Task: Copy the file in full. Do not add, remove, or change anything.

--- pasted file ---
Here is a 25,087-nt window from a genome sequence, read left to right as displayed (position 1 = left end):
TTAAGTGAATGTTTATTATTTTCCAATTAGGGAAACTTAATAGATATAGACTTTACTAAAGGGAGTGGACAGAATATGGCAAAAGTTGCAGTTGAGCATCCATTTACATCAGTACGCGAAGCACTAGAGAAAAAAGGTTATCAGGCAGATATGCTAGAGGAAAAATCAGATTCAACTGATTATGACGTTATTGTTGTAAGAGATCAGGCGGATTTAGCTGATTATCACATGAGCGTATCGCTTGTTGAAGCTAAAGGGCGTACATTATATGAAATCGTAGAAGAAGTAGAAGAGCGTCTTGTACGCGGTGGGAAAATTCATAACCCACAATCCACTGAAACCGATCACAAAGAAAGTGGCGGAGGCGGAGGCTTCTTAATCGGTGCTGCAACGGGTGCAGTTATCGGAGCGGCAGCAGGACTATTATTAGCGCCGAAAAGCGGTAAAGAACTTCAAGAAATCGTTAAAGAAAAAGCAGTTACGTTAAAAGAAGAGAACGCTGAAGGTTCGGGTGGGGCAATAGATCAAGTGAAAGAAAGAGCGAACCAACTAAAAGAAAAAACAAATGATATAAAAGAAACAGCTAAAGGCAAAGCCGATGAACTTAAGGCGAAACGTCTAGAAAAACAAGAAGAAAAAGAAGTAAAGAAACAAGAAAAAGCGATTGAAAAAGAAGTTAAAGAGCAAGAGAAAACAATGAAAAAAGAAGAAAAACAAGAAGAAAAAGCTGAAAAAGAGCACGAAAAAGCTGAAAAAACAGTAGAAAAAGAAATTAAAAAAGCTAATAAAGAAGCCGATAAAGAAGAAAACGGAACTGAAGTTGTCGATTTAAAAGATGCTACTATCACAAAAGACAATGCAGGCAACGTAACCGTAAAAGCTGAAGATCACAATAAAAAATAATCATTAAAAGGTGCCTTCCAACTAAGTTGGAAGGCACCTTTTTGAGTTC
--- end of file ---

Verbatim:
Here is a 25,087-nt window from a genome sequence, read left to right as displayed (position 1 = left end):
TTAAGTGAATGTTTATTATTTTCCAATTAGGGAAACTTAATAGATATAGACTTTACTAAAGGGAGTGGACAGAATATGGCAAAAGTTGCAGTTGAGCATCCATTTACATCAGTACGCGAAGCACTAGAGAAAAAAGGTTATCAGGCAGATATGCTAGAGGAAAAATCAGATTCAACTGATTATGACGTTATTGTTGTAAGAGATCAGGCGGATTTAGCTGATTATCACATGAGCGTATCGCTTGTTGAAGCTAAAGGGCGTACATTATATGAAATCGTAGAAGAAGTAGAAGAGCGTCTTGTACGCGGTGGGAAAATTCATAACCCACAATCCACTGAAACCGATCACAAAGAAAGTGGCGGAGGCGGAGGCTTCTTAATCGGTGCTGCAACGGGTGCAGTTATCGGAGCGGCAGCAGGACTATTATTAGCGCCGAAAAGCGGTAAAGAACTTCAAGAAATCGTTAAAGAAAAAGCAGTTACGTTAAAAGAAGAGAACGCTGAAGGTTCGGGTGGGGCAATAGATCAAGTGAAAGAAAGAGCGAACCAACTAAAAGAAAAAACAAATGATATAAAAGAAACAGCTAAAGGCAAAGCCGATGAACTTAAGGCGAAACGTCTAGAAAAACAAGAAGAAAAAGAAGTAAAGAAACAAGAAAAAGCGATTGAAAAAGAAGTTAAAGAGCAAGAGAAAACAATGAAAAAAGAAGAAAAACAAGAAGAAAAAGCTGAAAAAGAGCACGAAAAAGCTGAAAAAACAGTAGAAAAAGAAATTAAAAAAGCTAATAAAGAAGCCGATAAAGAAGAAAACGGAACTGAAGTTGTCGATTTAAAAGATGCTACTATCACAAAAGACAATGCAGGCAACGTAACCGTAAAAGCTGAAGATCACAATAAAAAATAATCATTAAAAGGTGCCTTCCAACTAAGTTGGAAGGCACCTTTTTGAGTTC